LONDON (Reuters) - The Swiss franc hit a two-week low against the euro and the dollar on Monday, on signs that the Swiss National Bank was intervening to weaken the currency and a report it was targeting a new exchange rate band.
Swiss newspaper Schweiz am Sonntag reported on Sunday that the SNB was informally aiming for a rate of 1.05-1.10 francs per euro, citing sources close to the bank. A spokesman for the SNB declined to comment.
On Jan. 15, the SNB shocked markets by removing its cap of 1.20 francs per euro, initially sending the Swiss franc up more than 40 percent. It now trades 13 percent higher than the cap.
Data on Monday showed bank deposits with the SNB rose in the week ending Jan. 30, fuelling speculation that the central bank has been active in keeping a lid on the franc.
Also, the Swiss purchasing managers’ index fell to 48.2 in January, pointing to a manufacturing contraction in the export-led economy.
The euro rose 2 percent on the day against the Swiss franc to a high of 1.0591 francs EURCHF=EBS while the dollar was up 1.5 percent at 0.9345 francs CHF=.
“It is chatter that there is an informal band and the sight deposits data suggests that the SNB is there in the market,” said Manuel Oliveri FX strategist at Credit Agricole.
“The SNB is trying to smooth the flows and the volatility. Also we are seeing that our clients are staying away from this currency because of all the volatility.”
Citi said in a note the newspaper report was likely to “reinforce the perception invisible hands have encouraged the Swiss franc lower.”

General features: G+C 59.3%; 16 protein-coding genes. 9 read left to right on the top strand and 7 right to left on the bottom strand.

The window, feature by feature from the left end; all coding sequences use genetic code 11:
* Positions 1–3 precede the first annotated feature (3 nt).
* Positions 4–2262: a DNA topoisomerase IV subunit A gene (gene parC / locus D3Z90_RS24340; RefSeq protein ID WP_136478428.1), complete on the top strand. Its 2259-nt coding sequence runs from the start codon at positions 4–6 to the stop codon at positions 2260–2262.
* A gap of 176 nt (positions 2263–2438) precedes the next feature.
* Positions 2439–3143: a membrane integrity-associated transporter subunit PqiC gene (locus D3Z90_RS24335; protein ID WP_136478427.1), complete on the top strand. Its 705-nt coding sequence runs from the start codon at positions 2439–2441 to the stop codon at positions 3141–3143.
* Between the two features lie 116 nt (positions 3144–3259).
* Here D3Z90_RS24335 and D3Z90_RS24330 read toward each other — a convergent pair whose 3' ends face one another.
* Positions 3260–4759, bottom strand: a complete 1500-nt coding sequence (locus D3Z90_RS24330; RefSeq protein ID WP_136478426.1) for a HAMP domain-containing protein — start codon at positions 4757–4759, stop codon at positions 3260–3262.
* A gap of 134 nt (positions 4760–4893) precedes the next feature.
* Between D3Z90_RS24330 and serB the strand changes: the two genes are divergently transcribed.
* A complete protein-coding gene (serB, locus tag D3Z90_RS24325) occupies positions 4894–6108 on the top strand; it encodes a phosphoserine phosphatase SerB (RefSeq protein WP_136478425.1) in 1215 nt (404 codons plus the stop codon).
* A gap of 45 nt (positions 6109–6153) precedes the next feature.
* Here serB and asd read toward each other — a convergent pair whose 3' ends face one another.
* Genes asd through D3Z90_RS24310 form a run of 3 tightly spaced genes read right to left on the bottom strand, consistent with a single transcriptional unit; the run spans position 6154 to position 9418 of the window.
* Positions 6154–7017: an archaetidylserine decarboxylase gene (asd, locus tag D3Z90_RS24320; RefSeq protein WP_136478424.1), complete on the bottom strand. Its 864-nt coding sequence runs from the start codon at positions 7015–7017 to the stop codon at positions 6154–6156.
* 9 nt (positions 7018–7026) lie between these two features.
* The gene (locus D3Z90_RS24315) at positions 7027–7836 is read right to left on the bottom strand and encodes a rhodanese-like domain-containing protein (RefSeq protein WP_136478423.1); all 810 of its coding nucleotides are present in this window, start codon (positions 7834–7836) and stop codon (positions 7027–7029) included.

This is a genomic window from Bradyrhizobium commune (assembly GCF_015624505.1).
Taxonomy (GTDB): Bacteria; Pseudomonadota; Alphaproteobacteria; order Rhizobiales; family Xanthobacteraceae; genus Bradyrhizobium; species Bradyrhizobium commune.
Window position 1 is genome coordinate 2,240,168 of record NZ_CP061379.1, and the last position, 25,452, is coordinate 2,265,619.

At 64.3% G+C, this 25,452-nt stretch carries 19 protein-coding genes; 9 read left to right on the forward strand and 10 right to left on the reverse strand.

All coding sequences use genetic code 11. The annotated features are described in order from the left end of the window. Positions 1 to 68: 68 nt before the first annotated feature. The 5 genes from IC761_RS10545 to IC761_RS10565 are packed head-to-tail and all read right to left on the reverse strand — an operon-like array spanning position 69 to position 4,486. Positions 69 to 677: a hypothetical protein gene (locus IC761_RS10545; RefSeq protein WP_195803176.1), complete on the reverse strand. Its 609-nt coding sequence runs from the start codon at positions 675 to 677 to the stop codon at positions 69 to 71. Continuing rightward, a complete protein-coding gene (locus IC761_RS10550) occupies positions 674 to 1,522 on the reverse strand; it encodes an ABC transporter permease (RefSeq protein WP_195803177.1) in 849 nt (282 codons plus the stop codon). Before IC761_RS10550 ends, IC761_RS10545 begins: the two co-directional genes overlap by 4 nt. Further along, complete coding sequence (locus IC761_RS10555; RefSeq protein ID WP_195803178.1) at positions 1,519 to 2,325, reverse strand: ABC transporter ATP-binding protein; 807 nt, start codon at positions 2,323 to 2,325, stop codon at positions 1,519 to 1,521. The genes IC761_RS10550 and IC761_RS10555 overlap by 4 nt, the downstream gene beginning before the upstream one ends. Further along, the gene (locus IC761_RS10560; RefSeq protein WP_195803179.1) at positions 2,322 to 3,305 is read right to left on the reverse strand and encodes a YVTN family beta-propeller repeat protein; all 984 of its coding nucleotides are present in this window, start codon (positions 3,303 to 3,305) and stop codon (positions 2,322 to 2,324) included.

Against the dollar, the euro was 0.4 percent higher, trading at $1.1325 EUR=, taking comfort from gains against the Swiss franc and purchasing managers' surveys which showed euro zone factory activity still growing in January. ECONEZ
But gains will be limited by concerns that Greece has yet to persuade a skeptical Europe to accept a new debt agreement.
“The more prolonged the negotiations between Greece and the EU, the more pressure we would expect on the euro,” Morgan Stanley analysts said in a note. “We look to use euro/dollar rebounds into the $1.14 area to establish bearish positions, targeting $1.07.”
The dollar recovered from a two-week low of 116.64 yen JPY=, to trade 0.2 percent higher at 117.65 yen.
Buying by Japanese importers helped the dollar, but analysts said the currency looked vulnerable after data on Friday showed growth in the U.S. economy slowed in the fourth quarter, driving Treasury yields to new lows.
Among key U.S. numbers, ISM non-manufacturing data will be out on Monday and a jobs report on Friday.
Editing by Susan Fenton and John Stonestreet